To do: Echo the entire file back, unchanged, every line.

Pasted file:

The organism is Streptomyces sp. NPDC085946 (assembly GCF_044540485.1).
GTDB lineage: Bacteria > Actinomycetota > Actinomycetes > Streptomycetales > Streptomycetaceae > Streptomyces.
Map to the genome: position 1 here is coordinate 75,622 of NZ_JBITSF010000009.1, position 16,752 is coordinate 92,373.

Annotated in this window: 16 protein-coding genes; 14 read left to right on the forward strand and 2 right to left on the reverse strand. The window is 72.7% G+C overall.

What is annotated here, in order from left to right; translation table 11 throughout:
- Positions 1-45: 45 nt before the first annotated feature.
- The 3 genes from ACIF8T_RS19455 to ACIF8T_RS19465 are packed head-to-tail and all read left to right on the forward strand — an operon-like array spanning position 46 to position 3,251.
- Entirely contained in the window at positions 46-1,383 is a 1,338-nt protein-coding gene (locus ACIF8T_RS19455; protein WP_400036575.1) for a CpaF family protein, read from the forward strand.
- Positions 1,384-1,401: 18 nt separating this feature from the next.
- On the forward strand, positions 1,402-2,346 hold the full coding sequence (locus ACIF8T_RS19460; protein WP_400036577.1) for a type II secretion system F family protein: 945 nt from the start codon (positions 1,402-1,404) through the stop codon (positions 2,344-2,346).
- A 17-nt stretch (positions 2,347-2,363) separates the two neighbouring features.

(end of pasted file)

The organism is Streptomyces sp. NPDC085946 (assembly GCF_044540485.1).
GTDB lineage: Bacteria > Actinomycetota > Actinomycetes > Streptomycetales > Streptomycetaceae > Streptomyces.
Map to the genome: position 1 here is coordinate 75,622 of NZ_JBITSF010000009.1, position 16,752 is coordinate 92,373.

Annotated in this window: 16 protein-coding genes; 14 read left to right on the forward strand and 2 right to left on the reverse strand. The window is 72.7% G+C overall.

What is annotated here, in order from left to right; translation table 11 throughout:
- Positions 1-45: 45 nt before the first annotated feature.
- The 3 genes from ACIF8T_RS19455 to ACIF8T_RS19465 are packed head-to-tail and all read left to right on the forward strand — an operon-like array spanning position 46 to position 3,251.
- Entirely contained in the window at positions 46-1,383 is a 1,338-nt protein-coding gene (locus ACIF8T_RS19455; protein WP_400036575.1) for a CpaF family protein, read from the forward strand.
- Positions 1,384-1,401: 18 nt separating this feature from the next.
- On the forward strand, positions 1,402-2,346 hold the full coding sequence (locus ACIF8T_RS19460; protein WP_400036577.1) for a type II secretion system F family protein: 945 nt from the start codon (positions 1,402-1,404) through the stop codon (positions 2,344-2,346).
- A 17-nt stretch (positions 2,347-2,363) separates the two neighbouring features.